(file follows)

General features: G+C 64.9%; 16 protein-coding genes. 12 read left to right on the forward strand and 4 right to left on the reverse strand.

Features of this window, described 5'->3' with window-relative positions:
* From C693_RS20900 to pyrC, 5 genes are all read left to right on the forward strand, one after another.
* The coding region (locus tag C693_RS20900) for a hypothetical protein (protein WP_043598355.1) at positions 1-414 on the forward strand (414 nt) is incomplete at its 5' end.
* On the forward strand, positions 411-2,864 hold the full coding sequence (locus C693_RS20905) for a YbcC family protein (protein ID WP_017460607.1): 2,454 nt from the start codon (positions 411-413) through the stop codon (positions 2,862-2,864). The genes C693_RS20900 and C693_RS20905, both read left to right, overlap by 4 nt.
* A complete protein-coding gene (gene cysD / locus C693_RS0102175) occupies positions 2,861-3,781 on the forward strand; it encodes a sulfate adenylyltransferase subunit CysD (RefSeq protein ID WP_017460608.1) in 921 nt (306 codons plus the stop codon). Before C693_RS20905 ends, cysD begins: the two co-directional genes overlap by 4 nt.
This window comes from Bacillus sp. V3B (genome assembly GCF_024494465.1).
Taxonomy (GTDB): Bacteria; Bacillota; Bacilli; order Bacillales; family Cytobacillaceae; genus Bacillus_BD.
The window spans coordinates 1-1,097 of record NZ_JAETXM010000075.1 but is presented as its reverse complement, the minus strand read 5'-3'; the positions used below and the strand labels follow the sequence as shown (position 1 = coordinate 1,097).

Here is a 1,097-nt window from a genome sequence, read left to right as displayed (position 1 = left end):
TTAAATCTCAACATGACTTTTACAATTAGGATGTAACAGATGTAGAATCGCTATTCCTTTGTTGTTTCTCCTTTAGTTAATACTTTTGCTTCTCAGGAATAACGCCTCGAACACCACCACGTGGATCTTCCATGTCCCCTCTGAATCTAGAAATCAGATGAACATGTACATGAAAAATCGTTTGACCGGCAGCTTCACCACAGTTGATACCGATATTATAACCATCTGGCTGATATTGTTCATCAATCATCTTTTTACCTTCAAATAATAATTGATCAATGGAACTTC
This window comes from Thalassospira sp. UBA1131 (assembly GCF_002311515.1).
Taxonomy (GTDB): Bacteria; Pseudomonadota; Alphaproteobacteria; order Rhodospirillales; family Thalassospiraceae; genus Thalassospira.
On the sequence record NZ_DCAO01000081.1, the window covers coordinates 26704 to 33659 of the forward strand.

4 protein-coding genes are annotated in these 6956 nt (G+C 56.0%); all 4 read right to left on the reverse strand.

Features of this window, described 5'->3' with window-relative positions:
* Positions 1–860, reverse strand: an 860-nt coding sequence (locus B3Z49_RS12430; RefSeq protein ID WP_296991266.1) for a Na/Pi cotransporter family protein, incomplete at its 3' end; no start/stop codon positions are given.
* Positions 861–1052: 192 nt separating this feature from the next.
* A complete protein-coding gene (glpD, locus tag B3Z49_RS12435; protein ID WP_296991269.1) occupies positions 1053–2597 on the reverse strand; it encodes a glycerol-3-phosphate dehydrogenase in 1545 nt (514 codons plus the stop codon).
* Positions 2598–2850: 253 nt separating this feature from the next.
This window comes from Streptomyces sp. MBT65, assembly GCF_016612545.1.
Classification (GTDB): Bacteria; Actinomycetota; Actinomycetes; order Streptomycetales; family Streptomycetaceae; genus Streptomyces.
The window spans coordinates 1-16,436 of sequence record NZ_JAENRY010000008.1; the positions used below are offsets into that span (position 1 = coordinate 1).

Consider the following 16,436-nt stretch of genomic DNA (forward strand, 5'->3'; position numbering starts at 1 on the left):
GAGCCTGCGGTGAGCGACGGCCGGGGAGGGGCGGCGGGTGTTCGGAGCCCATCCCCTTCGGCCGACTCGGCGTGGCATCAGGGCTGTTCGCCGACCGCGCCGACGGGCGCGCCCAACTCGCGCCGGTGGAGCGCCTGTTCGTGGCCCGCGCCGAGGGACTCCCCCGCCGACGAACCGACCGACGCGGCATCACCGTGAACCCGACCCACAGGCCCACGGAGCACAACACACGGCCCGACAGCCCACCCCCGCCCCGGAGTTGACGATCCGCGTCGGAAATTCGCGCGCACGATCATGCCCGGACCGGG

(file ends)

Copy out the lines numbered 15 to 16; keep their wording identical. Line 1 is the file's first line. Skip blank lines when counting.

4 protein-coding genes are annotated in these 6956 nt (G+C 56.0%); all 4 read right to left on the reverse strand.

Features of this window, described 5'->3' with window-relative positions: